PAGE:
Beyond The Rage – Q&A Michael J Malone
I am delighted to be able to welcome Michael J Malone to the blog. Michael is here to talk about his latest book, Beyond The Rage, but I could not resist asking about some of his other work too.
Ray McBain is the detective whose story first came to light in my debut crime novel Blood Tears. He knows Kenny because they went to school together and became best mates. Life sent them in very different directions. Ray, as I said is a police detective. Kenny is a criminal.
Beyond the Rage saw a shift in focus away from McBain and you made Kenny (previously considered the ‘bad guy’) the hero of the story. What prompted this change?
About 4/5 years ago, while the first 2 books (both featuring Ray as the hero) were going the rounds of the publishers and receiving rave rejections, I hit upon this idea. I wanted to keep writing in the series, but the thought of writing a 3rd McBain book and it receiving the same reception as the first 2 was a bit of a worry. So I thought, why not change the focus of the series every now and then? Write about Kenny, then back to Ray, then over to Alessandra Rossi, then back to Ray etc etc etc. I thought this was highly original, but I’ve since found other authors who do this.
Beyond The Rage, recently sat at #1 spot in Scottish Crime over on Amazon. How much of a boost does that give you as you plot your next book?
It’s great to know that people are reading Rage – but in terms of a boost, not so much. I’m in THAT writing phase of the next book where I think every word I’m putting down is crap.
You are currently working on a new McBain novel. Are we allowed to ask for a progress report?
See above answer. Feels like I’m wading through treacle. I’m about two thirds of the way in, so I’m on the home strait. I still haven’t decided who the killer is, so that should be interesting.
The Guillotine Choice is a novel based on the true story of Bashir’s father. As a young man in Algeria during the late 1920’s, rather than send his cousin to the guillotine, he kept his mouth shut and was sentenced to 40 years hard labour in Devil’s Island. (The same prison that housed Papillon).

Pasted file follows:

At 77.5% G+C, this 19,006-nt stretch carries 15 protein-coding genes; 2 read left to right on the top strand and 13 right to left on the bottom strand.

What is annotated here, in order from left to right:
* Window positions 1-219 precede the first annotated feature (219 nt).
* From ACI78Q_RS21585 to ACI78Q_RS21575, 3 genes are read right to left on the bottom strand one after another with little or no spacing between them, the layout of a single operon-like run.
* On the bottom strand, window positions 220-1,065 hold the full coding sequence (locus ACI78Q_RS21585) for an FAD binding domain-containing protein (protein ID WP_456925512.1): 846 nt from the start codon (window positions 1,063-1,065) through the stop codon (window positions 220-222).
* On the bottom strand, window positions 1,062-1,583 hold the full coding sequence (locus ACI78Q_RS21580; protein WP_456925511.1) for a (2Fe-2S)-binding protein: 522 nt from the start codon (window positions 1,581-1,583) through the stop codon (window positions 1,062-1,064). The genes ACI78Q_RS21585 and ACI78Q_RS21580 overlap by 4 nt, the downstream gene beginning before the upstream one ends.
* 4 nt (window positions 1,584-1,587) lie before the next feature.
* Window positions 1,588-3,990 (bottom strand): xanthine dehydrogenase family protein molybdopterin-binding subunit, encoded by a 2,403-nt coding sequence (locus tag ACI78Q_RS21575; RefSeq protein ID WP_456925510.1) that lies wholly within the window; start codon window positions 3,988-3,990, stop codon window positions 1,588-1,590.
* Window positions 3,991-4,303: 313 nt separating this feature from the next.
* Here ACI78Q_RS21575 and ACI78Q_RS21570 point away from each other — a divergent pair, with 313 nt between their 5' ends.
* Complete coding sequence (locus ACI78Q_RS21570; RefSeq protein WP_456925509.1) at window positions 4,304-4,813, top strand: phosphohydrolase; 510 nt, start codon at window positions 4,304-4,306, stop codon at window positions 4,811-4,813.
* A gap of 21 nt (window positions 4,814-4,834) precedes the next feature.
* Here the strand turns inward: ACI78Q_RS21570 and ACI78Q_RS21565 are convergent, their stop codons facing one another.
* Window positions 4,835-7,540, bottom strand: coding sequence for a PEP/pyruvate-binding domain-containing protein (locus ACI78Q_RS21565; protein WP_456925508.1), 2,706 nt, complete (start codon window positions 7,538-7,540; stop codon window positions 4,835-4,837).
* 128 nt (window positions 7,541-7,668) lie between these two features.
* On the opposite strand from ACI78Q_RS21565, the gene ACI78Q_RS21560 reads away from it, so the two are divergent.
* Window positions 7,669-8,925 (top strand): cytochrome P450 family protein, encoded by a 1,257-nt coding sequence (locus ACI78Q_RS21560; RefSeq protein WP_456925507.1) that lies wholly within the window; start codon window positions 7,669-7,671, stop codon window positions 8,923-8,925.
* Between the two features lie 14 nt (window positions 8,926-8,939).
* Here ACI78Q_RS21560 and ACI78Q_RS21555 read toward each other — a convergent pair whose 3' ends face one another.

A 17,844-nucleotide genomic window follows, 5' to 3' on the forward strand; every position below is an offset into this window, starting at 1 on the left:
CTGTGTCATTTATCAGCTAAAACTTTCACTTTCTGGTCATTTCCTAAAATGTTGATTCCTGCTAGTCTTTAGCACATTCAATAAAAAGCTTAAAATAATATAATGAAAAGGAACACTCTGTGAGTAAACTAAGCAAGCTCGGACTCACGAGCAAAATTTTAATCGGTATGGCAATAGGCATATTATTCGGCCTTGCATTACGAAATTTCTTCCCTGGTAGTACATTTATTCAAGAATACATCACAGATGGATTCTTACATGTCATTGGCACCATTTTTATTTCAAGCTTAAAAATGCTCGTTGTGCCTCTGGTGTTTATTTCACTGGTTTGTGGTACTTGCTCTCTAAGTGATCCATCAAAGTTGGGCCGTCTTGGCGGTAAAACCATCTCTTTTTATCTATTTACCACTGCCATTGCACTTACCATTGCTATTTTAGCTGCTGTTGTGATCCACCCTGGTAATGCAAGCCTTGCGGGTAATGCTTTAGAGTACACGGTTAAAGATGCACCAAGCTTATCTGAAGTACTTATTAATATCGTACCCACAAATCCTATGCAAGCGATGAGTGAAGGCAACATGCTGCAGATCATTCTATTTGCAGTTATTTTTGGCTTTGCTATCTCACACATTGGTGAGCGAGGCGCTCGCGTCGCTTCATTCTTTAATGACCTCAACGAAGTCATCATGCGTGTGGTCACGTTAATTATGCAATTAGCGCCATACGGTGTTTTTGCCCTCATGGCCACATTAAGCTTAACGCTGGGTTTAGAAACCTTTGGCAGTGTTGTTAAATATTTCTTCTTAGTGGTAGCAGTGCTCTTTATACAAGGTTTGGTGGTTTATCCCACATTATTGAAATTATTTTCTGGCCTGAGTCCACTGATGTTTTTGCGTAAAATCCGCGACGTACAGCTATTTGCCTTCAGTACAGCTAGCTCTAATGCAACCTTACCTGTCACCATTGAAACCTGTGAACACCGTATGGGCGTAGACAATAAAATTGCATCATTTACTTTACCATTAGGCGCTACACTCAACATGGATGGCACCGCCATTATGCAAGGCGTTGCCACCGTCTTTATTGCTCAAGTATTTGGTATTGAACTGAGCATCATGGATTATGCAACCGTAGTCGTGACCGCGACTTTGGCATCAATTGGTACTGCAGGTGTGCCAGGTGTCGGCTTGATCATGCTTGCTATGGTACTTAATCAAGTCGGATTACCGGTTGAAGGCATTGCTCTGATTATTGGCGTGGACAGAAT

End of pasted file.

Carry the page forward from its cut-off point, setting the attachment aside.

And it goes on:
And the book came about after a random meeting in a coffee shop in Ayr, followed by a whole series of random meetings. (I think Bashir was stalking me. Only joking, Bash.)
You are very involved in writing workshops (even managing to get this blogger to a seminar in the past) is the support and encouragement of like-minded writers an invaluable part of the writing process for you?
Absolutely. This can be a lonely and difficult job. And the only people who really “get” it are other writers. I received a lot of help and encouragement from other writers when I was learning my craft, so I try to give back where I can.
You once told me that you are not the only Michael Malone that writes crime fiction. Do you know if readers ever get you confused with the other guy?
They do! I was invited to speak to a group of readers in Kansas recently. I should have pretended I was the other guy and asked for some generous expenses. And every now and again I get messages of FB from people who think I’m him. He’s a talented guy so I’m happy if some of that rubs off on me.
It is not all about gritty Glasgow crime though – I believe you also have a few poetry collections in the back catalogue?
This is true. Before the crime novels came out, I had about 200 poems published in small presses and literary magazines. I still write the odd poem, but I tend to keep my creative impulses for fiction these days. It is a demanding task.
You publish a daily newsletter (The Michael Malone Daily) which I receive through Twitter. How do you source material and is it principally articles which interest you?
This is all automatic. I had two minutes work setting it up a few years back and now I have no input whatsoever. I just goes on working. Might be tricky when I pop my clogs and this online newspaper thing carries on publishing and people are going, is he not dead?
You can often be found ‘in discussion’ with the great and good of Scottish writers. You assist at book launches, host quiz events or mediate writer panels – how do you land a gig like that and how hard is it to get a word in once the ‘shy and reclusive’ writers get into the spotlight?
How do I get involved? People ask me. I think it’s cos I smile a lot and I’m cheap. For cheap, read free. Well, a bottle of single malt actually.
When I do these things, my job is to get the “shy and reclusive” writers to talk. It’s about them, not me. So I’m happy if I can’t get a word in.
On a final note, Bloody Scotland is coming soon – are you involved again this year?
Yes, and I’m really looking forward to it. There’s a cracking line up of authors. SO much talent out there. I’m doing an event on the Sunday afternoon with the lovely Caro Ramsay and the equally lovely, but less blonde, Douglas Skelton. If I survive the 5-a-side football match, that is. It will be a blast. You should all come.
My thanks to Michael for taking time to chat. I also need to thank him for encouraging me to write – my blogging is a direct result of Michael’s encouragement to attend a writers workshop many moons ago.
Michael is on Twitter at: @michaelJmalone1
At online here: mjmink.wordpress.com